Every archivist and anyone who has ever taken a digital image, filled out a spreadsheet, logged a GPS location has the same flickering fear in the back of their mind - "what happens if this data is wiped out?". I lay awake some night fretting about this on the global scale. We are at the dawn of an era of unprecedented access to knowledge, but as quick at the Royal Library of Alexandria became nothing but a memory of lost potential cultures prosper and fade throughout history. And if an event of a great of enough magnitude (pick your plausible collapse of modern iteration of civilization scenario and apply) occurs, so does such a vast epoch of potential knowledge.
in 2013 researchers at University of Southampton in the UK first announced that they had developed a potential prototype and over the last three years have refined the process to the point where they are on the cusp of developing it commercially. "We can encode anything," Aabid Patel, a postgraduate student involved in the research says. "We’re not limited to anything — just give us the file and we can print it [onto a disc]."
As a proof in concept the lead researcher Professor Peter Kazansky presented the UN with an encoding of the United Nations' Universal Declaration of Human Rights, the Magna Carta and other documents on one of their 5D chips. Today, February 1u7, 2016 Dr. Kazansky will be presenting a paper on their success with the format at the Society for Optical Engineering Conference in San Francisco.
But is the "5D" just mumbo-jumbo to make a technology sound cool? Are they storing data in another dimension? No. It is actually an innovative way to store more information within a 3D crystal object using femtosecond laser writing. “The information encoding is realized in five dimensions: the size and orientation in addition to the three dimensional position of these nanostructures.” What this means is that, using the extremely fast femtosecond laser lasers, researchers can now encode a piece of quartz with 5D information in the form of nanostructured dots separated by only one millionth of a meter.
So how does it work? “…the data is recorded via self-assembled nanostructures created in fused quartz, which is able to store vast quantities of data for over a million years,” explains a press release. “The information encoding is realised in five dimensions: the size and orientation in addition to the three dimensional position of these nanostructures.” That sounds complicated, but what it basically means is that, using ultrafast lasers, we can now encode a piece of quartz with 5D information in the form of nanostructured dots separated by only one millionth of a meter. The information can then be read by the combination of an optical microscope and a polarizer, similar to that found in polarized sunglasses.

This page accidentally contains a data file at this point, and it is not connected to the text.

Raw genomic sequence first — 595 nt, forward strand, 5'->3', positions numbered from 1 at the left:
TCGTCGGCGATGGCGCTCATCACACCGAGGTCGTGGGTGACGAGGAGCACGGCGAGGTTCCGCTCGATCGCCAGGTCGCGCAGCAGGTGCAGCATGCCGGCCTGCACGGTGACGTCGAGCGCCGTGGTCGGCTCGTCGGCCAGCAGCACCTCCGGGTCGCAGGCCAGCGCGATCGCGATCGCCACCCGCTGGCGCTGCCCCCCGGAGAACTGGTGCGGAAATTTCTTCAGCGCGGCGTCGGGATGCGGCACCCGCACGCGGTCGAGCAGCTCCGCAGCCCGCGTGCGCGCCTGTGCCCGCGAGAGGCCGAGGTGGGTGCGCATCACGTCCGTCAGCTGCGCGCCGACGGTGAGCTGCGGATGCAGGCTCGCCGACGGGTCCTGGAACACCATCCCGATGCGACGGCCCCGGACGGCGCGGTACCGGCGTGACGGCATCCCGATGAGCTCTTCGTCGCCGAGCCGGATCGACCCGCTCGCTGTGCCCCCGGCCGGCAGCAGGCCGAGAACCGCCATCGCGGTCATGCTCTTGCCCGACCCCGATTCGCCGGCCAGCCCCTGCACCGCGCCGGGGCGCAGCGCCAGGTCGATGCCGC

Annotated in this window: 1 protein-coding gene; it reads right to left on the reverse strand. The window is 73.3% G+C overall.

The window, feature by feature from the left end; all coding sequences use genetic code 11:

In a CDROM a laser burns bumps and valleys into the matrix of a disc. When it is read the bumps are ones and the valleys are zeros. Essentially that point in space is either on or off. But by translating that binary information you can then listen to audio or view an image. Because of the limits of dot density on a disk are strained by the dimensions it is recorded in BlueRay discs represent our farthest advance and can hold about 128gb of data compared to 640mb on a CDRom. There is also a finite life span for modern discs because the substrate they use is not typically archival and even under ideal storage conditions a disc will eventually decay.
Contrast that with these 5D discs. These discs are created using a type of crystal that is virtually impervious to scratching (the most common cause of early death of current CD's), and can withstand 1000 degrees celsius (about twice the heat of a typical house fire). At up to 190°C these discs have a lifetime of 13.8 billion years and at room temperature they are effectively eternal. So while these discs are not like Superman or his Memory Crystals and nearly impervious to anything, they are quite durable compared to modern CD based storage discs.
What really sets these 5D discs apart is that the storage and retrieval method. Using the femtosecond laser the researchers have demonstrated that instead of just the bumps on a normal CD meaning 1 or 0 the laser can create nanogratings at different orientation so that when it is read a point in space can have a different strength of light it reflects as well as a unique position is x, y, z space yielding a potential of 360 terabytes in a comparable space of a 128gb BlueRay disc.
On the short term from, this potentially opens up the possibility of a truly archival digital medium being developed in our lifetimes. To be truly archival though the data still has to be readable (i.e. decodable) in the future. But I feel that simply being in a format that is accessible, and does not deteriorate, we can leave it up to a future society to rebuild the tools to read it ;-)
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